This year’s crop of Tony nominees includes a number of familiar faces and formidable performers. But arguably no categories are as rife with talent and accomplishment as are the leading actress slates, both for play and musical. Together they include what can safely be called the leading musical theatre actresses of the day: Audra McDonald (Lady Day at Emerson’s Bar and Grill), Kelli O’Hara (The Bridges of Madison County) and Sutton Foster (Violet).
Aside from being consistent critical darlings, and actresses never far from their next Broadway starring role, these three actresses have something else in common: They are among the most-nominated actors in the history of the Tony Awards.
McDonald’s near-ridiculous prowess as an award-magnet has been legend for two decades now. From 1994 until today, she has won Tony Awards fives times, for Carousel, Master Class, Ragtime, A Raisin in the Sun and Porgy and Bess. She has been nominated twice more, for Marie Christine and 110 in the Shade.
Sutton Foster’s skill at netting Tonys has been less celebrated. Nonetheless, since 2002, she has collected nominations at an even faster pace than McDonald, drawing six nominations — including Thoroughly Modern Millie, Little Women, The Drowsy Chaperone, Shrek the Musical and Anything Goes. She won the Tony for the first and last credits.
Kelli O’Hara has done nearly as well as Foster over the past ten years, except that she has yet to win a trophy. Instead, she has been nominated for The Light in the Piazza, The Pajama Game, South Pacific and Nice Work If You Can Get It.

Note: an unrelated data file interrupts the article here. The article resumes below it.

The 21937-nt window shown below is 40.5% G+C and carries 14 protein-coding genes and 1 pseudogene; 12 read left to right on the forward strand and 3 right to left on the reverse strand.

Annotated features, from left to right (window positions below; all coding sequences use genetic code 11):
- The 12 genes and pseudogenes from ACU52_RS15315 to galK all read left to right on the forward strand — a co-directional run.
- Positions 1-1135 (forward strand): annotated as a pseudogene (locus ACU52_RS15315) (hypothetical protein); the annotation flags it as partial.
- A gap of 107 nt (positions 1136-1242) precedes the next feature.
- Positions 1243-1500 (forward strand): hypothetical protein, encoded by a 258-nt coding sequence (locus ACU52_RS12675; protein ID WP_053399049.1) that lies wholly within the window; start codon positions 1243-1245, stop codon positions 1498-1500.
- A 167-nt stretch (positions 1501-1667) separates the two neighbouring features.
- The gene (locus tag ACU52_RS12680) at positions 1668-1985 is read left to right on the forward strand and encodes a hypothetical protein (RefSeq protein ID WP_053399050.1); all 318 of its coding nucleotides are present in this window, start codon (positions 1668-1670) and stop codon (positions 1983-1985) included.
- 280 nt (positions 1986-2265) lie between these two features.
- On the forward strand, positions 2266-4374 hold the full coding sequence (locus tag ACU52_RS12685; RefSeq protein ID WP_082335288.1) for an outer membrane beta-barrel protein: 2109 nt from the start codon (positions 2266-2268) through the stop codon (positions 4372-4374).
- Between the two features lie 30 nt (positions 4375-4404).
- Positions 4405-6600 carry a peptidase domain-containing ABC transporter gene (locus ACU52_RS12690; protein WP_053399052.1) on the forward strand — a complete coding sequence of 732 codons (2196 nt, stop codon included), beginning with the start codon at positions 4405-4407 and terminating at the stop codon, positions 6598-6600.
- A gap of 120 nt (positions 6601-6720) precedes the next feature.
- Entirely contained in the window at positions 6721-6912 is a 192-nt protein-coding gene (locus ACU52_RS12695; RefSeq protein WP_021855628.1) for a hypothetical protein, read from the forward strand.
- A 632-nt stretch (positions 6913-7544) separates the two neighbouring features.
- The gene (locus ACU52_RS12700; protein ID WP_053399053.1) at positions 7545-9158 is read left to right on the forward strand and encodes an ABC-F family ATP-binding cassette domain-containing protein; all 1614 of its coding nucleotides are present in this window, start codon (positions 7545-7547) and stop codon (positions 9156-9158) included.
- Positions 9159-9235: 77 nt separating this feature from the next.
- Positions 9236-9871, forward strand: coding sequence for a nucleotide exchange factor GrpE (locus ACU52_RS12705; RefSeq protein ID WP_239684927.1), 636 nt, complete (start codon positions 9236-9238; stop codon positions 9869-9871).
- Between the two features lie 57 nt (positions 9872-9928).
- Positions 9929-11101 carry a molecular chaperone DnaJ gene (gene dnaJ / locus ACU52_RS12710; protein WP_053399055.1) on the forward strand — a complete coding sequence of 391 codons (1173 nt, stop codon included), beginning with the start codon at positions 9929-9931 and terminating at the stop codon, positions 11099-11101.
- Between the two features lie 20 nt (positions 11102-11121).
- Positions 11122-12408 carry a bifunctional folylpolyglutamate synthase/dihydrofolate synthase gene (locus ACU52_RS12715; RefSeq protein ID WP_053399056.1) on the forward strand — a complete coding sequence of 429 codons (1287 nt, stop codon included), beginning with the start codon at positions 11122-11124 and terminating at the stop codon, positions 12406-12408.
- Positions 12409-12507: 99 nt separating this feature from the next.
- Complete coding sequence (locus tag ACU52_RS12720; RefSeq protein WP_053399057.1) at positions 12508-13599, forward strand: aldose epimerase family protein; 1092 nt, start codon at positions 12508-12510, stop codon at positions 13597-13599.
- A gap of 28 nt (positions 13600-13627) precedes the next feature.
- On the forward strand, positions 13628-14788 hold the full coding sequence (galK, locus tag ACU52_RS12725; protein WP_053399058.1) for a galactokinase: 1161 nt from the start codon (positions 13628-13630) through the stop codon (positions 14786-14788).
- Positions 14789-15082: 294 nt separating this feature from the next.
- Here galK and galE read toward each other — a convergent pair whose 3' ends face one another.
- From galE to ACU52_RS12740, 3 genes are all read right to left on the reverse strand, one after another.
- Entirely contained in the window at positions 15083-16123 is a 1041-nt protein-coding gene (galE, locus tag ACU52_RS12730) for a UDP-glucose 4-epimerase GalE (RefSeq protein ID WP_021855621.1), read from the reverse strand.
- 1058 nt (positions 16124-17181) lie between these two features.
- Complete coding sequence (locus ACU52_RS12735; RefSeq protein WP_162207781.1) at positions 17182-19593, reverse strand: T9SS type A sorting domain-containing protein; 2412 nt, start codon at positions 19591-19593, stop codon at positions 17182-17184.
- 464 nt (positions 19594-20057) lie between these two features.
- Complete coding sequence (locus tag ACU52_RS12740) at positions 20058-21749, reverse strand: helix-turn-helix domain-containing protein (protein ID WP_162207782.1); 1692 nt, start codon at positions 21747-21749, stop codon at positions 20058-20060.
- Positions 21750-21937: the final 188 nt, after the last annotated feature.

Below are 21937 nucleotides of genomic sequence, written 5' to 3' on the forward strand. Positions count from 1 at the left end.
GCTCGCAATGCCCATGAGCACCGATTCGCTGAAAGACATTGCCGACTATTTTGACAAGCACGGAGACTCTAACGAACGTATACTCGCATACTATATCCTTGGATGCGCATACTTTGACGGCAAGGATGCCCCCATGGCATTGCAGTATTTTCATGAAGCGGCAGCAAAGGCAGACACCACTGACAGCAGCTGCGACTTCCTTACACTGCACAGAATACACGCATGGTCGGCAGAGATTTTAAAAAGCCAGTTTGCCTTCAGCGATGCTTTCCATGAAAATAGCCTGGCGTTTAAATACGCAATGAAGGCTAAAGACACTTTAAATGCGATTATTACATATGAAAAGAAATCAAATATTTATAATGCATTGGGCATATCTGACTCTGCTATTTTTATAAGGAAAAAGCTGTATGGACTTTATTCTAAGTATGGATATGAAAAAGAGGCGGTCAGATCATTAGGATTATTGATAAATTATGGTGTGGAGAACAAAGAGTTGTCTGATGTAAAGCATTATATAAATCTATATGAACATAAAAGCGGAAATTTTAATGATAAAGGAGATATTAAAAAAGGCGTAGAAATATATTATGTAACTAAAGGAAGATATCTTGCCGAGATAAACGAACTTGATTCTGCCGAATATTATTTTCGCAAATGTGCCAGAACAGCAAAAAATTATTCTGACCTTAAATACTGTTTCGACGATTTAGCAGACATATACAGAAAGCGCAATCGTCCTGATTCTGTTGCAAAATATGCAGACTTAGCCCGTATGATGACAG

As impressive as the achievements of McDonald, Foster and O’Hara are, none of then have yet managed to surpass the long-reigning champion actor in Tony nominations. That would be Julie Harris, who collected ten nominations during her long career and won five Tonys, plus one Special Tony Award, for a total of six. He first nomination was for I Am a Camera in 1952 (she won); her last was for The Gin Game in 1997 (she lost). (McDonald has to win one more time to tie Harris in victories — a likely occurrence given she has a good ways to go in her career, and wins Tonys more often than not.)
Just behind Harris in Tony nominations is Chita Rivera, who has brought home nine nods, beginning in 1961 with Bye Bye Birdie and ending in 2006 with Chita Rivera: The Dancer’s Life. She won twice, for The Rink and Kiss of the Spider Woman. She’s just one nomination from being the musical theatre world’s version of Julie Harris.
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